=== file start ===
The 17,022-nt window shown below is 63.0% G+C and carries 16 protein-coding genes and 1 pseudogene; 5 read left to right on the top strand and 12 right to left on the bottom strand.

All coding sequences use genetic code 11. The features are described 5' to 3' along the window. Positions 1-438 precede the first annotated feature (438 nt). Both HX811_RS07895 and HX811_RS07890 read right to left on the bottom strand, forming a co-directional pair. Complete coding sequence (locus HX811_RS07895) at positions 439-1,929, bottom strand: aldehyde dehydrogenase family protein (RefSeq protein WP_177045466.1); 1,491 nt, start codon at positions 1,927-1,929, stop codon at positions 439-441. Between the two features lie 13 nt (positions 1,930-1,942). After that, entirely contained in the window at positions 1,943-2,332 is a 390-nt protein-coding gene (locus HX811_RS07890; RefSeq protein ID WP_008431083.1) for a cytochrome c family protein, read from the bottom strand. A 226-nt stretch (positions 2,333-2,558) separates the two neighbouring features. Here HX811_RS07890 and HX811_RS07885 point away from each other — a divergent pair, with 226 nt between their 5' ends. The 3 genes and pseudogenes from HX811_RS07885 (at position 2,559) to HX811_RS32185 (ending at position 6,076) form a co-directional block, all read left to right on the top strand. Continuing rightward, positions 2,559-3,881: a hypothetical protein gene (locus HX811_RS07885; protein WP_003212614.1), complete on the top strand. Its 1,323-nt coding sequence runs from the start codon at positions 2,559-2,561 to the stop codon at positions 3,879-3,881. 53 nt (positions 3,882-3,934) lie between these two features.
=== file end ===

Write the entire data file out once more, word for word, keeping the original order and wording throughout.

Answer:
The 17,022-nt window shown below is 63.0% G+C and carries 16 protein-coding genes and 1 pseudogene; 5 read left to right on the top strand and 12 right to left on the bottom strand.

All coding sequences use genetic code 11. The features are described 5' to 3' along the window. Positions 1-438 precede the first annotated feature (438 nt). Both HX811_RS07895 and HX811_RS07890 read right to left on the bottom strand, forming a co-directional pair. Complete coding sequence (locus HX811_RS07895) at positions 439-1,929, bottom strand: aldehyde dehydrogenase family protein (RefSeq protein WP_177045466.1); 1,491 nt, start codon at positions 1,927-1,929, stop codon at positions 439-441. Between the two features lie 13 nt (positions 1,930-1,942). After that, entirely contained in the window at positions 1,943-2,332 is a 390-nt protein-coding gene (locus HX811_RS07890; RefSeq protein ID WP_008431083.1) for a cytochrome c family protein, read from the bottom strand. A 226-nt stretch (positions 2,333-2,558) separates the two neighbouring features. Here HX811_RS07890 and HX811_RS07885 point away from each other — a divergent pair, with 226 nt between their 5' ends. The 3 genes and pseudogenes from HX811_RS07885 (at position 2,559) to HX811_RS32185 (ending at position 6,076) form a co-directional block, all read left to right on the top strand. Continuing rightward, positions 2,559-3,881: a hypothetical protein gene (locus HX811_RS07885; protein WP_003212614.1), complete on the top strand. Its 1,323-nt coding sequence runs from the start codon at positions 2,559-2,561 to the stop codon at positions 3,879-3,881. 53 nt (positions 3,882-3,934) lie between these two features.